Lambeth Windmills

Like most parts of London pre the industrial revolution Vauxhall and the surrounding area was little more than a villagy like place with small farm buildings ,windmill’s and scenery that would be an ideal chocolate box foray. Over the years as populations grew and London expanded Vauxhall has be swallowed up into the major conglomerate that the city has become today.
Building of the railway viaducts

Some of the lost features of Vauxhall are the river Effra a tributary that has long disappeared into the Victorian rationalisation of the embankment. The river still stretches from Upper Norwood but has mostly been hidden weaved into the sewers like most of London’s lost rivers. The River Effra today empties out into a spot not too far away from its original position. It is now a small opening in the Albert Embankment under the MI6 building only visible from the river in low tide.
The River Effra outlet under MI6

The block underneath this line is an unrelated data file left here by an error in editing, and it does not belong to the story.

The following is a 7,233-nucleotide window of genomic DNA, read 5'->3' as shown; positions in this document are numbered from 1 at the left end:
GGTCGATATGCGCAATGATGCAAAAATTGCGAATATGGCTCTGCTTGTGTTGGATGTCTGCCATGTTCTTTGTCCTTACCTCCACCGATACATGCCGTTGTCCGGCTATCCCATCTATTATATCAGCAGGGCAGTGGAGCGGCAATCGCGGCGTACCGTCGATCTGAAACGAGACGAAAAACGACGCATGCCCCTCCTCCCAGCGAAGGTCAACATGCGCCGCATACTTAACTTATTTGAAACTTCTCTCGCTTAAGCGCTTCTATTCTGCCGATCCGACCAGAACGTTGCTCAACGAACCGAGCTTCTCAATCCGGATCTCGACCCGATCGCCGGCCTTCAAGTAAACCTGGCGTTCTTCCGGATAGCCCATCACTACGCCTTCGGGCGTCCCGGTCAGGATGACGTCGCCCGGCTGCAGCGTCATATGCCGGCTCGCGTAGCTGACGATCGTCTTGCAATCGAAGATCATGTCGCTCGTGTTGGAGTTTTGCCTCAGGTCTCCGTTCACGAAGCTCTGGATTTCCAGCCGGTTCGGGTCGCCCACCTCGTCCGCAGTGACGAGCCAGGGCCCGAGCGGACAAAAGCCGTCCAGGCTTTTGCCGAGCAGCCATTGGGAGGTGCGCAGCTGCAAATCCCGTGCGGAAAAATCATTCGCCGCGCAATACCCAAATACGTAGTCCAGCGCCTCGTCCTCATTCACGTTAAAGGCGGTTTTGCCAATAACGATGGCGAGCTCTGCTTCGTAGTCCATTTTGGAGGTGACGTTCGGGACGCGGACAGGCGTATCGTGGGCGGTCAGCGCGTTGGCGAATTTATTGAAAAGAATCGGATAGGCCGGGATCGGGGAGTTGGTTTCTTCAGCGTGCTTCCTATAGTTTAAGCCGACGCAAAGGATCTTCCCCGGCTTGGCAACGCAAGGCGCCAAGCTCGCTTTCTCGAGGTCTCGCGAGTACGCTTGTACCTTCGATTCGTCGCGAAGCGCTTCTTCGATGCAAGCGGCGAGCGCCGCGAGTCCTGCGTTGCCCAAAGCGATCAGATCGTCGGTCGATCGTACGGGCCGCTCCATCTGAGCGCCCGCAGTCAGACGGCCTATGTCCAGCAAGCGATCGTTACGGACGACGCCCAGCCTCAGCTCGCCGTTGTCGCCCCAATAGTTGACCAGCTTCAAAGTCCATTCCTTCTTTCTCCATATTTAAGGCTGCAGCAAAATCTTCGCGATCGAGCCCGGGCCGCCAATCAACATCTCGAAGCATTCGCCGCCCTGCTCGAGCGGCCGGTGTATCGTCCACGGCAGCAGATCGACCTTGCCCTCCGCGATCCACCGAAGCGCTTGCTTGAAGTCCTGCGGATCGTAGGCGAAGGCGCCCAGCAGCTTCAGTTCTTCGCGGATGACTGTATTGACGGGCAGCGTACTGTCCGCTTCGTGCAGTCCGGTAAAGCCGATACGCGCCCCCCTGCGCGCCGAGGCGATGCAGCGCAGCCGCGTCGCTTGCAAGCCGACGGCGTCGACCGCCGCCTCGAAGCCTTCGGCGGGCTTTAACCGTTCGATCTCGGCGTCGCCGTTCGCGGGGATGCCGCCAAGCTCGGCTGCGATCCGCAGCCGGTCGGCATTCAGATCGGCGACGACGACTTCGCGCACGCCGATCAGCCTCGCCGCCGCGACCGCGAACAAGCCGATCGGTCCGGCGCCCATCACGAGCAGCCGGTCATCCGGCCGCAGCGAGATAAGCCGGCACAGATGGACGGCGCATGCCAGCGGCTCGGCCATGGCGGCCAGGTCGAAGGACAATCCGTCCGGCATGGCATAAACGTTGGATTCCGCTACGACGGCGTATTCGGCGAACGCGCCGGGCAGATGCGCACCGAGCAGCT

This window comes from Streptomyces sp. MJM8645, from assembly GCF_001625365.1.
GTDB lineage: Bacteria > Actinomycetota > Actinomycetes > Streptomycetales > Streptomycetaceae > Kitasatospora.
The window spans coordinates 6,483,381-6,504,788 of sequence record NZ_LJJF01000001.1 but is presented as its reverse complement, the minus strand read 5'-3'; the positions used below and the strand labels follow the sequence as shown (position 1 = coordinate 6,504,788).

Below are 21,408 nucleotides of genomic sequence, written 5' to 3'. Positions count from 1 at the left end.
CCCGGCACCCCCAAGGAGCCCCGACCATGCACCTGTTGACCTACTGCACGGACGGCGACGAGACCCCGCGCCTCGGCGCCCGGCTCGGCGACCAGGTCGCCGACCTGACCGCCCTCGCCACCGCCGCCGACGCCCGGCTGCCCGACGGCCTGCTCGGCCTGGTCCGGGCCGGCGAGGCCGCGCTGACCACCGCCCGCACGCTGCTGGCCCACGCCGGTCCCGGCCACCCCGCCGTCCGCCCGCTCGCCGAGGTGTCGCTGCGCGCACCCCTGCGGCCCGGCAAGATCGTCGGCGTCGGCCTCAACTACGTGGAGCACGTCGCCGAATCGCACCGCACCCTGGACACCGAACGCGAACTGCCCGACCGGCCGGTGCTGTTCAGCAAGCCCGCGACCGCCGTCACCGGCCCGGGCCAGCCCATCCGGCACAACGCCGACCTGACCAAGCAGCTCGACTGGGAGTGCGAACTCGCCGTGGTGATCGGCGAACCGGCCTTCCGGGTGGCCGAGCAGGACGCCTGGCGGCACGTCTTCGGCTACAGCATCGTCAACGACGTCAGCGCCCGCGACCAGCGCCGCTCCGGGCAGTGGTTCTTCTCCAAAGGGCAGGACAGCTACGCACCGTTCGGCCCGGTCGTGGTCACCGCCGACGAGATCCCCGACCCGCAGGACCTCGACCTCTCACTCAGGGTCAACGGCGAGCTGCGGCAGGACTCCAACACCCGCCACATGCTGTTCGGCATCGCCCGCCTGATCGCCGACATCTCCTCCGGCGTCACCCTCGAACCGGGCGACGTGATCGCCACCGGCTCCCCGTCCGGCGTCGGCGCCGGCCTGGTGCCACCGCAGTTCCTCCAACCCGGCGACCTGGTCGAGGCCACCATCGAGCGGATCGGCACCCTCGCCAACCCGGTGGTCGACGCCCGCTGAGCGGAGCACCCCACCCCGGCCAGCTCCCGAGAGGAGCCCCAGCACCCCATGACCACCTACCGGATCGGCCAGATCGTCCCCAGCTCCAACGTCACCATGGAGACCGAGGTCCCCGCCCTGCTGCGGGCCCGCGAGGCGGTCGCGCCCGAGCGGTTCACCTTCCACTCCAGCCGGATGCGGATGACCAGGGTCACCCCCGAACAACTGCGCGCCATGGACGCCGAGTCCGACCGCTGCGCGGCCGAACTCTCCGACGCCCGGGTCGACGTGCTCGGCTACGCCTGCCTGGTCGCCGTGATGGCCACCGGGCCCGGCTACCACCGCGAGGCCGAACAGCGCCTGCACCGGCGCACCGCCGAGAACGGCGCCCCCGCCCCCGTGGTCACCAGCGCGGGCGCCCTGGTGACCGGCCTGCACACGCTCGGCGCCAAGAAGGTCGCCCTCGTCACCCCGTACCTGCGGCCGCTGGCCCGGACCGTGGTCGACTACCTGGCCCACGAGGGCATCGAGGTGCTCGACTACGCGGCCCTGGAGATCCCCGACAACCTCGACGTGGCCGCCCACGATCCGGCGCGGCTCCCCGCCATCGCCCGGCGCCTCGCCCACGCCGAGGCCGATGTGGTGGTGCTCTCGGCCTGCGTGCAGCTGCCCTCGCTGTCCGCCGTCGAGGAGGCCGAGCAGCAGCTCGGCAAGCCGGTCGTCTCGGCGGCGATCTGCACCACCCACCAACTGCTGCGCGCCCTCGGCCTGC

My earliest visions of the Effra Site as a child were of a massive concrete edifice, the nine elms cold storage facility. This enormous yet strangely evocative concrete building was austere to the extreme, purposeful as a colossal meat laden fridge would probably look like. It embodied probably all what was not right with London at the time, shameless planning of industrial sites placed with no care to the locality. The poor Effra site has been an unfortunate place for industrialisation and development.  In 1847 the site was designated a gas works called the Phoenix Gas Works much to public condemnation at the time it was expanded and taken over by the South Metropolitan Gas Co in the 1870s. The cold storage facility was built 1965 and closed in 1979. It lay empty up until the early 1990’s when St George developers proposed the overbearing cascading beige concrete development we have there today. I have always considered it to be a failure of the site. It neglects to link with the surrounding Vauxhall area, a fortress like development that ignored Vauxhall in favour of views down the river. There are token bland open spaces and strange passage ways but little has been done to try and link with surrounding street patterns transport or the fact that this really could have mended once and for all this important riverfront location.